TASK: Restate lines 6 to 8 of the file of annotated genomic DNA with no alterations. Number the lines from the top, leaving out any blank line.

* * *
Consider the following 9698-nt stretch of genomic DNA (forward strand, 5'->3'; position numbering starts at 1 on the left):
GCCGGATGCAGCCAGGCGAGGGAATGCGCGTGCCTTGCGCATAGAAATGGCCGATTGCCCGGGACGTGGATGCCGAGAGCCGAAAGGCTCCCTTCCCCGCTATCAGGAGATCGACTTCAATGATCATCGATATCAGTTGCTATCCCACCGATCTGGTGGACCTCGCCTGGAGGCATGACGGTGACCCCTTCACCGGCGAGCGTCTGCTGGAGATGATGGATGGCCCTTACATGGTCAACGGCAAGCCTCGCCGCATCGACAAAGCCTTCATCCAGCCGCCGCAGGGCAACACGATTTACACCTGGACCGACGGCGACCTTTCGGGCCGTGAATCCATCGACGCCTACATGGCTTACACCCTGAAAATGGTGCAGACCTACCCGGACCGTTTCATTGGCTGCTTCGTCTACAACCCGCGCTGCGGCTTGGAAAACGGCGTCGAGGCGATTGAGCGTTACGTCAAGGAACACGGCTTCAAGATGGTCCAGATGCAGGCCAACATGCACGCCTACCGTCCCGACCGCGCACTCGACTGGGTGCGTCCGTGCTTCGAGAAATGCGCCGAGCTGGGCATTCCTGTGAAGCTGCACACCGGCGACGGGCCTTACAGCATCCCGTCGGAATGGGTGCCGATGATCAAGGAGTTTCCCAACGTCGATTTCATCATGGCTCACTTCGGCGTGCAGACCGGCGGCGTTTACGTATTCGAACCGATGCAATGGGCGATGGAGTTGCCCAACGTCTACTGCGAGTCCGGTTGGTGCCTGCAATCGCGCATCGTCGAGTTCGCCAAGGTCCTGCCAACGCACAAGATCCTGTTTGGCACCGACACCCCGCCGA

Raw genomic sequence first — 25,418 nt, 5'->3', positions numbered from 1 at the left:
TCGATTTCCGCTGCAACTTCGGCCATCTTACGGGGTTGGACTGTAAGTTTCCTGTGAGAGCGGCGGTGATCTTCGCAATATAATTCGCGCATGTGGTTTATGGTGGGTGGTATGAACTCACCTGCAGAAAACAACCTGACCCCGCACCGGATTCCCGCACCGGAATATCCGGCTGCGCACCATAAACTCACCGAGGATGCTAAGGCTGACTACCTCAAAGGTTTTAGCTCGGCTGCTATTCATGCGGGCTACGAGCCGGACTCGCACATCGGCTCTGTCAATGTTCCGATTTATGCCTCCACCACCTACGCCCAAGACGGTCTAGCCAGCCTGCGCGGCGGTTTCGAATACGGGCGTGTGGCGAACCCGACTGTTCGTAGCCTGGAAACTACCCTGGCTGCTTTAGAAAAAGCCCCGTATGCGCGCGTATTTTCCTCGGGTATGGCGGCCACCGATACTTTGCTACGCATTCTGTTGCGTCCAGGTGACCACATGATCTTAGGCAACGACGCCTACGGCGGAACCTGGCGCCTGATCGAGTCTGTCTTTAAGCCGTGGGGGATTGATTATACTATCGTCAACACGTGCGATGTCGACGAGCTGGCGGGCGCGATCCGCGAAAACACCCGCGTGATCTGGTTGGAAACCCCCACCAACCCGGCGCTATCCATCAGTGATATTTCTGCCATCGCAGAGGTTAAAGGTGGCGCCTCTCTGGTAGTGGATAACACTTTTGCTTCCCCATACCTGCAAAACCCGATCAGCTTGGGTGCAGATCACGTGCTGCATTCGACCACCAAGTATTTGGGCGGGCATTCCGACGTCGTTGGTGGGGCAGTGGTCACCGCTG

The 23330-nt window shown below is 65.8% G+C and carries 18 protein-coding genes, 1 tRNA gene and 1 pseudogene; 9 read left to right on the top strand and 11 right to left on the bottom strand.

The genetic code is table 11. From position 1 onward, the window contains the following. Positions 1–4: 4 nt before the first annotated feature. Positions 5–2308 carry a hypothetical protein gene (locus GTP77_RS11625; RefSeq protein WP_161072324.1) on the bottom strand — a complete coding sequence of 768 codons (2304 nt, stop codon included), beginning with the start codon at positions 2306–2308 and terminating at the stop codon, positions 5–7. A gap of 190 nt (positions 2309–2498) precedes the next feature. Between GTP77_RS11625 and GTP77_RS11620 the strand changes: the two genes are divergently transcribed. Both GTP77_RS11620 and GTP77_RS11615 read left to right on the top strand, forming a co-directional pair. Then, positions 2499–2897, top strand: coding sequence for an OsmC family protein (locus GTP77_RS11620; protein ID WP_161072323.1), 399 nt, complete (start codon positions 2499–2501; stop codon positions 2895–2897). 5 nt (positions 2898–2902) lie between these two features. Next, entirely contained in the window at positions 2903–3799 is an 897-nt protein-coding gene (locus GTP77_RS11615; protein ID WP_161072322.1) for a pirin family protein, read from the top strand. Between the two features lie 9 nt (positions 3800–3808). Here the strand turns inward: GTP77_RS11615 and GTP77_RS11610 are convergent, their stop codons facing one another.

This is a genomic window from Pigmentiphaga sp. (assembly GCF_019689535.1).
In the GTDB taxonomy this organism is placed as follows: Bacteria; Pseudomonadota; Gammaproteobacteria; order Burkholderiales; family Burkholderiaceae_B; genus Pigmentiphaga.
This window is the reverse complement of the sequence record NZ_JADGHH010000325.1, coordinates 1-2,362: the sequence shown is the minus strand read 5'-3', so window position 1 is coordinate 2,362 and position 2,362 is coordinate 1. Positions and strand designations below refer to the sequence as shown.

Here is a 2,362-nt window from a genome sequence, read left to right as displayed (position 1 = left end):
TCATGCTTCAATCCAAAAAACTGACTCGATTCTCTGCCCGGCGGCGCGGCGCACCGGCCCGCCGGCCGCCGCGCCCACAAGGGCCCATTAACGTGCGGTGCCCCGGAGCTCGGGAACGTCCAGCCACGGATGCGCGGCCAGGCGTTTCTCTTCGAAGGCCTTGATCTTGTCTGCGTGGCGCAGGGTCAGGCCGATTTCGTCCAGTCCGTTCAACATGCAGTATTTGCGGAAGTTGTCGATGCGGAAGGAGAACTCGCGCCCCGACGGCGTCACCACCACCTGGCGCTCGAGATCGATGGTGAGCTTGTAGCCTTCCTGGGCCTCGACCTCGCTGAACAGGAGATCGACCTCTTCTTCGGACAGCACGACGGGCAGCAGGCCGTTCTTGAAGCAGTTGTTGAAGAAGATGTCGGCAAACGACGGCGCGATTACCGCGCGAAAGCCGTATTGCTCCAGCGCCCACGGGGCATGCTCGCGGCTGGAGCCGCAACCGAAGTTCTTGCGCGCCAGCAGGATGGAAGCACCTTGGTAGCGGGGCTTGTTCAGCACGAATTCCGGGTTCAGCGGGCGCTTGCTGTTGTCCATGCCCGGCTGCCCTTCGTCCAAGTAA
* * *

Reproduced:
The genetic code is table 11. From position 1 onward, the window contains the following. Positions 1–4: 4 nt before the first annotated feature. Positions 5–2308 carry a hypothetical protein gene (locus GTP77_RS11625; RefSeq protein WP_161072324.1) on the bottom strand — a complete coding sequence of 768 codons (2304 nt, stop codon included), beginning with the start codon at positions 2306–2308 and terminating at the stop codon, positions 5–7. A gap of 190 nt (positions 2309–2498) precedes the next feature. Between GTP77_RS11625 and GTP77_RS11620 the strand changes: the two genes are divergently transcribed. Both GTP77_RS11620 and GTP77_RS11615 read left to right on the top strand, forming a co-directional pair. Then, positions 2499–2897, top strand: coding sequence for an OsmC family protein (locus GTP77_RS11620; protein ID WP_161072323.1), 399 nt, complete (start codon positions 2499–2501; stop codon positions 2895–2897). 5 nt (positions 2898–2902) lie between these two features. Next, entirely contained in the window at positions 2903–3799 is an 897-nt protein-coding gene (locus GTP77_RS11615; protein ID WP_161072322.1) for a pirin family protein, read from the top strand. Between the two features lie 9 nt (positions 3800–3808). Here the strand turns inward: GTP77_RS11615 and GTP77_RS11610 are convergent, their stop codons facing one another.

This is a genomic window from Pigmentiphaga sp. (assembly GCF_019689535.1).
In the GTDB taxonomy this organism is placed as follows: Bacteria; Pseudomonadota; Gammaproteobacteria; order Burkholderiales; family Burkholderiaceae_B; genus Pigmentiphaga.